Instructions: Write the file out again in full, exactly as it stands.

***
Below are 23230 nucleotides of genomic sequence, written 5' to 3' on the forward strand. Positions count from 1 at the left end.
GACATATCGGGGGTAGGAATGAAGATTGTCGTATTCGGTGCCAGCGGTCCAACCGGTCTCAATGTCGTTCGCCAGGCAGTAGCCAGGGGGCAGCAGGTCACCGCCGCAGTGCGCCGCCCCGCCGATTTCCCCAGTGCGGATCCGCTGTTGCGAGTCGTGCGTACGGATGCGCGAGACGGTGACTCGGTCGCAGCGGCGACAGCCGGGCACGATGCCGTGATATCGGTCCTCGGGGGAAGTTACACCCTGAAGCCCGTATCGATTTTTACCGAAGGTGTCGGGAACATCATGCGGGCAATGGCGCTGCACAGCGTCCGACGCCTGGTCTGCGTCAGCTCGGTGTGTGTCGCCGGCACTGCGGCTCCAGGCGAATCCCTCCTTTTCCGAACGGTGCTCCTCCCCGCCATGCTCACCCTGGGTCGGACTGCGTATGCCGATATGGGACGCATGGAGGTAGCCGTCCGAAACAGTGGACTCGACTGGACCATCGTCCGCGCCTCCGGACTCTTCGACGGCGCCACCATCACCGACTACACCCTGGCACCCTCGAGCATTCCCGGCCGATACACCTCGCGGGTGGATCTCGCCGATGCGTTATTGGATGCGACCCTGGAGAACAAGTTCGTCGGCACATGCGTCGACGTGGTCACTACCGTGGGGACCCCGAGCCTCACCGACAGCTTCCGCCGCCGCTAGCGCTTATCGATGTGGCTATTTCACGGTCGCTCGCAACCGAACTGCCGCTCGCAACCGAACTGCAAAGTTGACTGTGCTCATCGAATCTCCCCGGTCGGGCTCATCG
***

Below are 23230 nucleotides of genomic sequence, written 5' to 3' on the forward strand. Positions count from 1 at the left end.
GACATATCGGGGGTAGGAATGAAGATTGTCGTATTCGGTGCCAGCGGTCCAACCGGTCTCAATGTCGTTCGCCAGGCAGTAGCCAGGGGGCAGCAGGTCACCGCCGCAGTGCGCCGCCCCGCCGATTTCCCCAGTGCGGATCCGCTGTTGCGAGTCGTGCGTACGGATGCGCGAGACGGTGACTCGGTCGCAGCGGCGACAGCCGGGCACGATGCCGTGATATCGGTCCTCGGGGGAAGTTACACCCTGAAGCCCGTATCGATTTTTACCGAAGGTGTCGGGAACATCATGCGGGCAATGGCGCTGCACAGCGTCCGACGCCTGGTCTGCGTCAGCTCGGTGTGTGTCGCCGGCACTGCGGCTCCAGGCGAATCCCTCCTTTTCCGAACGGTGCTCCTCCCCGCCATGCTCACCCTGGGTCGGACTGCGTATGCCGATATGGGACGCATGGAGGTAGCCGTCCGAAACAGTGGACTCGACTGGACCATCGTCCGCGCCTCCGGACTCTTCGACGGCGCCACCATCACCGACTACACCCTGGCACCCTCGAGCATTCCCGGCCGATACACCTCGCGGGTGGATCTCGCCGATGCGTTATTGGATGCGACCCTGGAGAACAAGTTCGTCGGCACATGCGTCGACGTGGTCACTACCGTGGGGACCCCGAGCCTCACCGACAGCTTCCGCCGCCGCTAGCGCTTATCGATGTGGCTATTTCACGGTCGCTCGCAACCGAACTGCCGCTCGCAACCGAACTGCAAAGTTGACTGTGCTCATCGAATCTCCCCGGTCGGGCTCATCG